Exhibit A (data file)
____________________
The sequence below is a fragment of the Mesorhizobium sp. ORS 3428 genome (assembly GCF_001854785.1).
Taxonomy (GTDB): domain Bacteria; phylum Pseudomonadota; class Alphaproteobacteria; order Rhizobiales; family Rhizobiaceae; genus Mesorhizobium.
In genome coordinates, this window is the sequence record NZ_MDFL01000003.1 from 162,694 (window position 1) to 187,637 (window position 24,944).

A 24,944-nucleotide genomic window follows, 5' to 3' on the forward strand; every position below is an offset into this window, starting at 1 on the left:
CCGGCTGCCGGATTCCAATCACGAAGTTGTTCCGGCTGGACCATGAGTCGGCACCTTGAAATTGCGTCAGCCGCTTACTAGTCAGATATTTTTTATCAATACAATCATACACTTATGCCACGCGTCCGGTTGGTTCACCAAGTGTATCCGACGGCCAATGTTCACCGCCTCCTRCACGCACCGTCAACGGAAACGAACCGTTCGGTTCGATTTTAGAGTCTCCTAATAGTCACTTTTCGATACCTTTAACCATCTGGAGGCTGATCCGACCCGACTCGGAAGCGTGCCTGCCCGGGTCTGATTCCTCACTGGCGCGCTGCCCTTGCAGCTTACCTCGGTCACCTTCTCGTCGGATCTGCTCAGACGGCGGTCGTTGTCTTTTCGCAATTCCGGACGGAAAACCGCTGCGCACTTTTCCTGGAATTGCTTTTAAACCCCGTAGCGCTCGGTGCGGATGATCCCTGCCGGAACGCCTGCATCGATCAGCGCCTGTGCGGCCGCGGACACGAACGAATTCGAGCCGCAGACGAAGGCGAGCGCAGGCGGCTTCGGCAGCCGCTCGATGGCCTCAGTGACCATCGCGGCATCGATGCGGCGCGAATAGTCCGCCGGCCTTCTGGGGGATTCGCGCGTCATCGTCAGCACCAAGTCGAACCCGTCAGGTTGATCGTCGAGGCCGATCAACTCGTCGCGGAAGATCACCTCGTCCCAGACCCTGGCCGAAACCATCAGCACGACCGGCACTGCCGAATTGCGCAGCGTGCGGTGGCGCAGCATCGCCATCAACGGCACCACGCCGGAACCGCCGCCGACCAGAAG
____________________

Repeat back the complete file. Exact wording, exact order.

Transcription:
The sequence below is a fragment of the Mesorhizobium sp. ORS 3428 genome (assembly GCF_001854785.1).
Taxonomy (GTDB): domain Bacteria; phylum Pseudomonadota; class Alphaproteobacteria; order Rhizobiales; family Rhizobiaceae; genus Mesorhizobium.
In genome coordinates, this window is the sequence record NZ_MDFL01000003.1 from 162,694 (window position 1) to 187,637 (window position 24,944).

A 24,944-nucleotide genomic window follows, 5' to 3' on the forward strand; every position below is an offset into this window, starting at 1 on the left:
CCGGCTGCCGGATTCCAATCACGAAGTTGTTCCGGCTGGACCATGAGTCGGCACCTTGAAATTGCGTCAGCCGCTTACTAGTCAGATATTTTTTATCAATACAATCATACACTTATGCCACGCGTCCGGTTGGTTCACCAAGTGTATCCGACGGCCAATGTTCACCGCCTCCTRCACGCACCGTCAACGGAAACGAACCGTTCGGTTCGATTTTAGAGTCTCCTAATAGTCACTTTTCGATACCTTTAACCATCTGGAGGCTGATCCGACCCGACTCGGAAGCGTGCCTGCCCGGGTCTGATTCCTCACTGGCGCGCTGCCCTTGCAGCTTACCTCGGTCACCTTCTCGTCGGATCTGCTCAGACGGCGGTCGTTGTCTTTTCGCAATTCCGGACGGAAAACCGCTGCGCACTTTTCCTGGAATTGCTTTTAAACCCCGTAGCGCTCGGTGCGGATGATCCCTGCCGGAACGCCTGCATCGATCAGCGCCTGTGCGGCCGCGGACACGAACGAATTCGAGCCGCAGACGAAGGCGAGCGCAGGCGGCTTCGGCAGCCGCTCGATGGCCTCAGTGACCATCGCGGCATCGATGCGGCGCGAATAGTCCGCCGGCCTTCTGGGGGATTCGCGCGTCATCGTCAGCACCAAGTCGAACCCGTCAGGTTGATCGTCGAGGCCGATCAACTCGTCGCGGAAGATCACCTCGTCCCAGACCCTGGCCGAAACCATCAGCACGACCGGCACTGCCGAATTGCGCAGCGTGCGGTGGCGCAGCATCGCCATCAACGGCACCACGCCGGAACCGCCGCCGACCAGAAG